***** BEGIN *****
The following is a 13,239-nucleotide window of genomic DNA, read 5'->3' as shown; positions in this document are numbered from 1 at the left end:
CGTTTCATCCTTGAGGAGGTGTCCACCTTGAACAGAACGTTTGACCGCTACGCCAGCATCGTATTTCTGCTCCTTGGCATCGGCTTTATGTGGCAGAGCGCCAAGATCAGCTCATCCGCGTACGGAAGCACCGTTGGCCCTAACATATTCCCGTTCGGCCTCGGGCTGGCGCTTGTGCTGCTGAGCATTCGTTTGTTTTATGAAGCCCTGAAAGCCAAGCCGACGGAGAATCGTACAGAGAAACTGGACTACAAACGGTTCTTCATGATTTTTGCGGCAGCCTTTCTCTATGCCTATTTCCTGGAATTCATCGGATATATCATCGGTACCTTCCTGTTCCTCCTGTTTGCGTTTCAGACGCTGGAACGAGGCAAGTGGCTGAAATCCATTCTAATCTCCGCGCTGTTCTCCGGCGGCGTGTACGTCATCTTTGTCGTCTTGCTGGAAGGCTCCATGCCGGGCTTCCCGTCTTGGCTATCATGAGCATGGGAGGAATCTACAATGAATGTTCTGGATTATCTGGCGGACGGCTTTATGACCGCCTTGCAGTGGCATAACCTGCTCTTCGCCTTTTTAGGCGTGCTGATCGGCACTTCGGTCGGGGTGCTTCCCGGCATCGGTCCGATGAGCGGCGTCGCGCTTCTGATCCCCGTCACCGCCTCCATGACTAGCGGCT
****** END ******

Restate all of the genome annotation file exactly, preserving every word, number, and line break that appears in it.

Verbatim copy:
The following is a 13,239-nucleotide window of genomic DNA, read 5'->3' as shown; positions in this document are numbered from 1 at the left end:
CGTTTCATCCTTGAGGAGGTGTCCACCTTGAACAGAACGTTTGACCGCTACGCCAGCATCGTATTTCTGCTCCTTGGCATCGGCTTTATGTGGCAGAGCGCCAAGATCAGCTCATCCGCGTACGGAAGCACCGTTGGCCCTAACATATTCCCGTTCGGCCTCGGGCTGGCGCTTGTGCTGCTGAGCATTCGTTTGTTTTATGAAGCCCTGAAAGCCAAGCCGACGGAGAATCGTACAGAGAAACTGGACTACAAACGGTTCTTCATGATTTTTGCGGCAGCCTTTCTCTATGCCTATTTCCTGGAATTCATCGGATATATCATCGGTACCTTCCTGTTCCTCCTGTTTGCGTTTCAGACGCTGGAACGAGGCAAGTGGCTGAAATCCATTCTAATCTCCGCGCTGTTCTCCGGCGGCGTGTACGTCATCTTTGTCGTCTTGCTGGAAGGCTCCATGCCGGGCTTCCCGTCTTGGCTATCATGAGCATGGGAGGAATCTACAATGAATGTTCTGGATTATCTGGCGGACGGCTTTATGACCGCCTTGCAGTGGCATAACCTGCTCTTCGCCTTTTTAGGCGTGCTGATCGGCACTTCGGTCGGGGTGCTTCCCGGCATCGGTCCGATGAGCGGCGTCGCGCTTCTGATCCCCGTCACCGCCTCCATGACTAGCGGCT